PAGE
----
A Look at Al Qaeda's Strength, Structure
SCOTT SIMON, host:
This is WEEKEND EDITION from NPR News. I'm Scott Simon.
Coming up, remembering a time when people in London went to The Underground for safety.
But first, British authorities have yet to authenticate claims that the attacks on London were committed by a group calling itself the Secret Organization of al-Qaeda in Europe, but it is broadly supposed that al-Qaeda's likely to be connected to the bombings. Magnus Ranstorp directs the Center for the Study of Terrorism and Political Violence at St. Andrews University in Scotland. He joins us today from Copenhagen.
Mr. Ranstorp, thanks very much for being with us.
Mr. MAGNUS RANSTORP (Director, Center for the Study of Terrorism and Political Violence): My pleasure.
SIMON: Have you ever heard of this group?
Mr. RANSTORP: Well, there have been groups that have had similar names circled in Europe previously, but it's likely that it is an adopted name that represents an al-Qaeda-associated group.
SIMON: Now I realize we're asking you to make an assessment obviously from a difference and on a basis of incomplete reports in the press which are both early, can be premature and fragmentary, but I'm just wondering if we might ask you this week what your thinking is on the likelihood that the perpetrators of the bombing were people coming from outside the United Kingdom or people inside the United Kingdom.
Mr. RANSTORP: Well, I think that the assessment by the British anti-terrorism branch before the attack was that it would be some homegrown element's at least part of the operation. I know that one line of inquiry that they are pursuing is a Moroccan individual who had sought asylum for 16 years and who were connected to the Casablanca bombing and also connected possibly to the Madrid bombing. So that is one line that they are definitely pursuing with the help of European agencies, but also I think that British authorities are concerned that there may be either second- or third-generation of homegrown support that may have assisted in this as well.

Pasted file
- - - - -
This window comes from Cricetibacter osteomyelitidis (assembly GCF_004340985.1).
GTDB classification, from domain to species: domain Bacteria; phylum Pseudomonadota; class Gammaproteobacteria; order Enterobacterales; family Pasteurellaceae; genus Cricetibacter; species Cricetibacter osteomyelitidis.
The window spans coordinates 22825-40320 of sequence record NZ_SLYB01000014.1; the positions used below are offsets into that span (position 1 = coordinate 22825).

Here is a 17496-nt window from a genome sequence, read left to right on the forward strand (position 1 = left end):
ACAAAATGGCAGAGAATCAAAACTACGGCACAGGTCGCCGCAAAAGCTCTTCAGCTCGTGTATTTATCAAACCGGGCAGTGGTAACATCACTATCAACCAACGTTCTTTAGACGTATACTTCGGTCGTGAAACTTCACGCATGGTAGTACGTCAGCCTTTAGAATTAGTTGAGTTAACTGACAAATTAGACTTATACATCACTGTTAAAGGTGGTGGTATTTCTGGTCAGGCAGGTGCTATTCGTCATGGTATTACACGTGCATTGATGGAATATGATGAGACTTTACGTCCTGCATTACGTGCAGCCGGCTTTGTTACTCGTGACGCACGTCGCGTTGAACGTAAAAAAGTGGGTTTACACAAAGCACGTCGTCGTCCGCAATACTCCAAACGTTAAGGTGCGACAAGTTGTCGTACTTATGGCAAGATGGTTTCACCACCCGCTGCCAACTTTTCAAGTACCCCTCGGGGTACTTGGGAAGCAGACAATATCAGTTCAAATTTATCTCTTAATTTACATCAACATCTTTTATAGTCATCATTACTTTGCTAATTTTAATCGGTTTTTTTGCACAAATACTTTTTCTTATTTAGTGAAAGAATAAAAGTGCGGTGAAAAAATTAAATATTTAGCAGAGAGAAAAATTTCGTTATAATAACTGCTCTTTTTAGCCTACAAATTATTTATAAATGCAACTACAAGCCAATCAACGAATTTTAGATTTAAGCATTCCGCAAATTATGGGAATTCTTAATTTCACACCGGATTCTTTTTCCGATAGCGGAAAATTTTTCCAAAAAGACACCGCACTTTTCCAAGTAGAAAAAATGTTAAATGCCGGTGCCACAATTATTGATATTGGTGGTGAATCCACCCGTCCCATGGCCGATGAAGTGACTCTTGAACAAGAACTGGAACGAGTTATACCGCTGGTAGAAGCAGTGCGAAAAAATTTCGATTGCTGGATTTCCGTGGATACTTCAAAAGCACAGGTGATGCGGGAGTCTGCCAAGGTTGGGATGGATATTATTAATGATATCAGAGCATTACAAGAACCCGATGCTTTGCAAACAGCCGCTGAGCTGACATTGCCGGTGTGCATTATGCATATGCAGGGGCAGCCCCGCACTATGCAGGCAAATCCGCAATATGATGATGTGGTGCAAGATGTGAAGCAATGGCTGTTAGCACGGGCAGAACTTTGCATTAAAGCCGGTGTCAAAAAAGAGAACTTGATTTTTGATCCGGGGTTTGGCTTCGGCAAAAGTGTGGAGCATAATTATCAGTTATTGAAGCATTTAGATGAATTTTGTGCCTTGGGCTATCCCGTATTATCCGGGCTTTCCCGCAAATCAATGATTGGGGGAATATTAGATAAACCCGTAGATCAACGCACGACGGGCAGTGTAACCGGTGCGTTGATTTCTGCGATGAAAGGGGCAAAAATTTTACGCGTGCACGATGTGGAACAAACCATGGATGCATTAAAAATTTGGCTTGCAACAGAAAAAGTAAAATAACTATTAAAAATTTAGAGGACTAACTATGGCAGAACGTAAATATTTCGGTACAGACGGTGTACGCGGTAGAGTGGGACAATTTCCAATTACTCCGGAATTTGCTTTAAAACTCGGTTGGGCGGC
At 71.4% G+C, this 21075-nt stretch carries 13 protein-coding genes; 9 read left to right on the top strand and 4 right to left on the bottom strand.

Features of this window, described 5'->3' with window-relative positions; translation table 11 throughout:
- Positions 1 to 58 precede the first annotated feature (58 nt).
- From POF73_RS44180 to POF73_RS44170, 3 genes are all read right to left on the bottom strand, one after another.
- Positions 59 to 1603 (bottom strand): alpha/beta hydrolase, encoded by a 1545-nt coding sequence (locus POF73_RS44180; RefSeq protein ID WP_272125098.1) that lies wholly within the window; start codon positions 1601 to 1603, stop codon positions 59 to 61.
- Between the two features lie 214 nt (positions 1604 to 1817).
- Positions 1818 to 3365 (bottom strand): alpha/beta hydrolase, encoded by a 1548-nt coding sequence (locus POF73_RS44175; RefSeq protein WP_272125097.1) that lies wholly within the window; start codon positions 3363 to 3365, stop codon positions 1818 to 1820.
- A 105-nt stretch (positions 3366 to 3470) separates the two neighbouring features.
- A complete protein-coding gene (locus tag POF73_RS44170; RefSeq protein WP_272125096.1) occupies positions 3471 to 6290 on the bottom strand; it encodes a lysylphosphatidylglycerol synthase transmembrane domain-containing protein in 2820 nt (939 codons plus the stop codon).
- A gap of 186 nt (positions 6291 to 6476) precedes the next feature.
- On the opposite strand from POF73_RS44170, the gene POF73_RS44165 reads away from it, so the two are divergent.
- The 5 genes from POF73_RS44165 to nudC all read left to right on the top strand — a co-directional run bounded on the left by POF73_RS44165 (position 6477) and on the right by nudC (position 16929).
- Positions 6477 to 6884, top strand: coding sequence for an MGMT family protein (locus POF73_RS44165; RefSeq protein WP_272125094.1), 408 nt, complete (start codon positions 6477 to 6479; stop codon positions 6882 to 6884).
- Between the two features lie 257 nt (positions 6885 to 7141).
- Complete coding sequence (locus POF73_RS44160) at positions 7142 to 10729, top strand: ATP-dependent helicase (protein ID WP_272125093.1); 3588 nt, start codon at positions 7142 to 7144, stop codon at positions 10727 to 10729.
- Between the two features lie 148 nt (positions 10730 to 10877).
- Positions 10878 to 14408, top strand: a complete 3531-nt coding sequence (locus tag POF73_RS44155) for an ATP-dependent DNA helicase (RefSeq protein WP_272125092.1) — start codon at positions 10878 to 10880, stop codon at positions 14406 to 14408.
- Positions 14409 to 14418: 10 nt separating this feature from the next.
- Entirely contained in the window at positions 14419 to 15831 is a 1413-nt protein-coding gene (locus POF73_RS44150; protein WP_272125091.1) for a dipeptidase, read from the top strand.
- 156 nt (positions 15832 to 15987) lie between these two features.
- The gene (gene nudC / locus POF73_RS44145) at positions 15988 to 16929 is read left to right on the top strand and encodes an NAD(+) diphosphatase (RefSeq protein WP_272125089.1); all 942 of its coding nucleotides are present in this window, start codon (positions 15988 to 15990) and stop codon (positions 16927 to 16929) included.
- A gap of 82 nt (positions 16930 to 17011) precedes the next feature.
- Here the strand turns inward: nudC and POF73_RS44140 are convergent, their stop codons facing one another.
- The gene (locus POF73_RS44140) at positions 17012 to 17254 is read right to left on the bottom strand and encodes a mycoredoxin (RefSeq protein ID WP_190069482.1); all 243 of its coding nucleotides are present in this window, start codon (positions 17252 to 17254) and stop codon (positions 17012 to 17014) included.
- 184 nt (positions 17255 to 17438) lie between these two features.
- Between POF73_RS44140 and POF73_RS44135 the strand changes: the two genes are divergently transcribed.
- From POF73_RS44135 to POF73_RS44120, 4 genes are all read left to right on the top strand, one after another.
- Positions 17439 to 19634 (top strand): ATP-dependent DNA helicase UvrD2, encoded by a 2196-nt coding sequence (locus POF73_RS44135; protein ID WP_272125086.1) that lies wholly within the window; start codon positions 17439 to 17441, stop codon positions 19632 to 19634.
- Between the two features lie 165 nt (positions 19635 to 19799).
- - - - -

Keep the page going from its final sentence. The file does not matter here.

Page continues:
SIMON: The reputation of British intelligence is quite high, and over I guess the past couple of years, they have announced that they have successfully been able to interrupt a couple of terrorist plots. Of course, it's often pointed out it doesn't matter if they're right a thousand times; it's the one time that something misses that obviously causes a lot of grief. But I'm wondering what kind of powers of investigation British intelligence has that might be useful now.
Mr. RANSTORP: Well, I mean, they have an integrated system that has been the beacon of European counterterrorism efforts. They have the strongest cohesive body. One of those bodies is the Joint Terrorism Analysis Center that is integrating all the information from all the agencies inside the UK and also from MI6 and also from the global war on terrorism from friendly allies from abroad. So they have that power, and they also have, of course, judicial power to be able to detain suspects for a substantial period of time and to hold some with review over an indefinite period. So they have certainly some advantages.
SIMON: Mr. Ranstorp, the group claiming responsibility for the attacks has warned that more attacks could take place, in fact, in Denmark where you are now and in Italy. Those two targets were mentioned specifically. Recognizing again that these attacks on Thursday might have just been carried out by a few people and the amount of planning is obviously to be determined, what do we know about the capacity of the larger al-Qaeda network in Europe to conduct these kinds of operations?
Mr. RANSTORP: Well, there are different assessments, but I think that if intelligence sources are claiming that there were at least 20 different networks across Europe, some are connected to the Zarqawi network, some are connected--and there's a great concern within Europe that the Iraqi conflict may have a blow-back effect, that individuals from Europe may travel down there, get the requisite expertise and then come back and may launch attacks. And they are also around 60 different radical groups that have a presence in Europe. Germany, for example, had at least 50,000 individuals that have been linked to be a foreign extremists, not necessarily terrorists but sympathizing. So there's a substantial sort of presence of al-Qaeda.
And, of course, in the investigations in Pakistan and other places, we continue to see transnational connections back into Europe. So certainly there is a capacity to undertake terrorist operations.
SIMON: Magnus Ranstorp in Copenhagen, thank you very much.
Mr. RANSTORP: My pleasure.
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